Phone: 
+1 206 616-6703
Curriculum Vitae: 

Speech & Hearing Sciences
University of Washington
Office: 
156
Box: 
354875

Research Areas: 
CURRENTLY ACCEPTING PHD STUDENTS

Jill
 
Locke
,
Ph.D.

Research Assistant Professor
Education: 
Postdoctoral Fellowship, Psychiatry, University of Pennsylvania (2013)
PhD Education, University of California, Los Angeles (2010)
MA Education, University of California, Los Angeles (2007)
BA, Psychology, Education (minor) University of California, Los Angeles (2005)
Academic Expertise: 
Presentation of social impairment for children with autism spectrum disorder (ASD) in real-world settings
Identification of best practices for children with ASD
Understanding the successful implementation and sustainment of evidence-based interventions for children with ASD in public school settings
Honors & Awards: 
2014 National Institute of Mental Health Early Career Development Award
2013 FARFund Foundation Early Career Award
2013 Autism Science Foundation Early Career Award

Jill Locke, PhD, joined the Speech and Hearing Sciences faculty as a Research Assistant Professor in 2015. She completed her doctoral training in Educational Psychology at UCLA in 2010 and her postdoctoral training in the Department of Psychiatry at the University of Pennsylvania in 2013. 

Dr. Locke’s research has focused on the implementation and sustainment of a social engagement intervention for children with ASD in school settings. Her research has highlighted the importance of the context in the successful implementation of evidence-based interventions and laid the foundation for her current work. She is now the principal investigator on a NIMH Career Development Award that uses quantitative and qualitative methods to examine individual- and organizational-level factors (i.e., culture, climate, and leadership) as predictors of implementation of an autism evidence-based intervention in public schools. The goal of this study is to develop a school-level implementation intervention to support schools in their use and sustainment of autism evidence-based interventions. Her experiences have emphasized the importance of collaborating with public schools and the reality of working within the constraints of publicly funded systems, their timeline (e.g. school calendar year), and with their personnel.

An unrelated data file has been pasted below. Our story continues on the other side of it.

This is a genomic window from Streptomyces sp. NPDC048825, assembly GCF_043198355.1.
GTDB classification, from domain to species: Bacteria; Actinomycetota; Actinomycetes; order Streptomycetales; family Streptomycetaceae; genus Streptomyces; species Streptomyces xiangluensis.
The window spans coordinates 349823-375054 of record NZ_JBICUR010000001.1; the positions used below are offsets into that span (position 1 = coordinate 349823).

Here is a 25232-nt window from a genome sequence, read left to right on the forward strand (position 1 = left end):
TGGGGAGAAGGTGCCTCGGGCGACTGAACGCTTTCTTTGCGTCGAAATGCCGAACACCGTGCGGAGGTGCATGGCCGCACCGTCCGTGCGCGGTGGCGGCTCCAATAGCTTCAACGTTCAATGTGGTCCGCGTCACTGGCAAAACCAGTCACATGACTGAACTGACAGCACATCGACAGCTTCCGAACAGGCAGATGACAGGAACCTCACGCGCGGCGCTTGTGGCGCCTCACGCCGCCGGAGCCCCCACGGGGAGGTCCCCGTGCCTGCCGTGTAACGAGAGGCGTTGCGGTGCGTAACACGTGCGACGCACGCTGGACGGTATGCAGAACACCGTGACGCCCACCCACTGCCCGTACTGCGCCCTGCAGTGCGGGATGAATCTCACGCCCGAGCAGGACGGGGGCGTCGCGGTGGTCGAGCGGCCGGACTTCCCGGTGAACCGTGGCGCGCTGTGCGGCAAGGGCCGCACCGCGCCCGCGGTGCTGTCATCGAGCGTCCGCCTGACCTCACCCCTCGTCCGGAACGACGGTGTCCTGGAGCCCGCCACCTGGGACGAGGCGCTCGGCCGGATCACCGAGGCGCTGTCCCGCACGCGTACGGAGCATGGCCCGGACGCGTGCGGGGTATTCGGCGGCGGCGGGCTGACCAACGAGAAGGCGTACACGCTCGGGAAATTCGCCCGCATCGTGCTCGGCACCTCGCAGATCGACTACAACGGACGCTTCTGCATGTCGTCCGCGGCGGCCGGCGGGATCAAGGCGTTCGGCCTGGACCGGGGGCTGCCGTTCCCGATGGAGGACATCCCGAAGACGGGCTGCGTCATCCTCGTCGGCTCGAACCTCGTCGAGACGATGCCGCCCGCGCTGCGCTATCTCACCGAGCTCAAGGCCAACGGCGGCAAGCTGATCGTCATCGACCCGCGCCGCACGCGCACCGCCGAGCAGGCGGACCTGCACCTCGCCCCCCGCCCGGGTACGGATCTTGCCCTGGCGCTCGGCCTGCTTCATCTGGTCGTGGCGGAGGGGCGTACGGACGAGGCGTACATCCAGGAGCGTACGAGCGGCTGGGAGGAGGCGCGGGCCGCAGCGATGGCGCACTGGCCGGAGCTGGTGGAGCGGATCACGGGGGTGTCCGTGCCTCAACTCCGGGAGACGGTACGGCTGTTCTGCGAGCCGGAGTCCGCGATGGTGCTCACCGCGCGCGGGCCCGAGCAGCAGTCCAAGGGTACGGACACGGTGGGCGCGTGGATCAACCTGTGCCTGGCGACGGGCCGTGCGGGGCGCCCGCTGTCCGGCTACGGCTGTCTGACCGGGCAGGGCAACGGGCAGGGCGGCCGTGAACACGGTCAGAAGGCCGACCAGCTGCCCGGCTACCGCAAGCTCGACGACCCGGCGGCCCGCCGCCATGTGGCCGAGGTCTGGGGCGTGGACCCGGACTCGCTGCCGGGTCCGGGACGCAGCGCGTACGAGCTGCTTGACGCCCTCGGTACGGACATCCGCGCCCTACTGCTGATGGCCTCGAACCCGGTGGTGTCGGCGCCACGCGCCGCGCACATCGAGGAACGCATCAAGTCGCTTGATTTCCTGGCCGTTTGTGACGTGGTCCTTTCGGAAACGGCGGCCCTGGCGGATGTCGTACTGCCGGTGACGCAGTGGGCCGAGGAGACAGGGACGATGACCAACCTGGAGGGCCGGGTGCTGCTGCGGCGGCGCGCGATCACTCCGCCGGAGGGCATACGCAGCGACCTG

Recent Publications
Individual and organizational factors that affect implementation of evidence-based practices for children with autism in public schools: a cross-sectional observational study. (2019 Mar 13) Implement Sci 14(1): 29 Locke J, Lawson GM, Beidas RS, Aarons GA, Xie M, Lyon AR, Stahmer A, Seidman M, Frederick L, Oh C, Spaulding C, Dorsey S, Mandell DS

Organizational culture and climate profiles: relationships with fidelity to three evidence-based practices for autism in elementary schools. (2019 Feb 12) Implement Sci 14(1): 15 Williams NJ, Frank HE, Frederick L, Beidas RS, Mandell DS, Aarons GA, Green P, Locke J

The effect of implementation climate on program fidelity and student outcomes in autism support classrooms. (2019 Mar) J Consult Clin Psychol 87(3): 270-281 Kratz HE, Stahmer A, Xie M, Marcus SC, Pellecchia M, Locke J, Beidas R, Mandell DS

The games they play: Observations of children with autism spectrum disorder on the school playground. (2018 Nov 9) Autism Gilmore S, Frederick LK, Santillan L, Locke J

Confirmatory factor analysis of the Evidence-Based Practice Attitudes Scale with school-based behavioral health consultants. (2018 Aug 22) Implement Sci 13(1): 116 Cook CR, Davis C, Brown EC, Locke J, Ehrhart MG, Aarons GA, Larson M, Lyon AR